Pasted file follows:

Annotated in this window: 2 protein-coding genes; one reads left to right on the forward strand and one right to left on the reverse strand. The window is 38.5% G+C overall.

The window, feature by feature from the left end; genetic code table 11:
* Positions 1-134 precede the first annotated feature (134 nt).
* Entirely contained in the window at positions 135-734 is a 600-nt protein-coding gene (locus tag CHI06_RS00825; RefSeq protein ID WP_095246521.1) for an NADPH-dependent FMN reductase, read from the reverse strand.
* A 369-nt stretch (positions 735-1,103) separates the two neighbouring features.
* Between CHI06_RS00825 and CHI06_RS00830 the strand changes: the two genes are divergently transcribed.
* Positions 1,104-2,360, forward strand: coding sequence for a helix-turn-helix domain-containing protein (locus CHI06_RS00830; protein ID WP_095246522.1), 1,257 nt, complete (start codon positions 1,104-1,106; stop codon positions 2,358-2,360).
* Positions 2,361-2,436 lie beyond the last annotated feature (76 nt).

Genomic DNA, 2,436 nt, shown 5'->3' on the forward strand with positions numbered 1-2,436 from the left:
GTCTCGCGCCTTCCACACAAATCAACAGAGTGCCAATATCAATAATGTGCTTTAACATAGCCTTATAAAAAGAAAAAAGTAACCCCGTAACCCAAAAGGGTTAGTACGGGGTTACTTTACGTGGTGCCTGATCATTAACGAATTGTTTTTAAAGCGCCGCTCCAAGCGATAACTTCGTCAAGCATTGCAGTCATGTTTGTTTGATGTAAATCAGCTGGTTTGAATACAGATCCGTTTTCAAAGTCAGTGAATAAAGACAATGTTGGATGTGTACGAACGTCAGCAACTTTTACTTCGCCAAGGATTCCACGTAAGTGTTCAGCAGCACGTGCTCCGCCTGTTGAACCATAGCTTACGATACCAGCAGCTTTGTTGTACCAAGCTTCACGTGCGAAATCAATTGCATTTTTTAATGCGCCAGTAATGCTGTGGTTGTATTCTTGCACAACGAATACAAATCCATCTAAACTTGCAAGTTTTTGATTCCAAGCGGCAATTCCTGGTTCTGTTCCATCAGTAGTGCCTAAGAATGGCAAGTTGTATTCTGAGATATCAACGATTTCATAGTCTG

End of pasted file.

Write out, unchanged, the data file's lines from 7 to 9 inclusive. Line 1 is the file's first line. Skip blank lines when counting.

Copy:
* Positions 1,104-2,360, forward strand: coding sequence for a helix-turn-helix domain-containing protein (locus CHI06_RS00830; protein ID WP_095246522.1), 1,257 nt, complete (start codon positions 1,104-1,106; stop codon positions 2,358-2,360).
* Positions 2,361-2,436 lie beyond the last annotated feature (76 nt).

Genomic DNA, 2,436 nt, shown 5'->3' on the forward strand with positions numbered 1-2,436 from the left: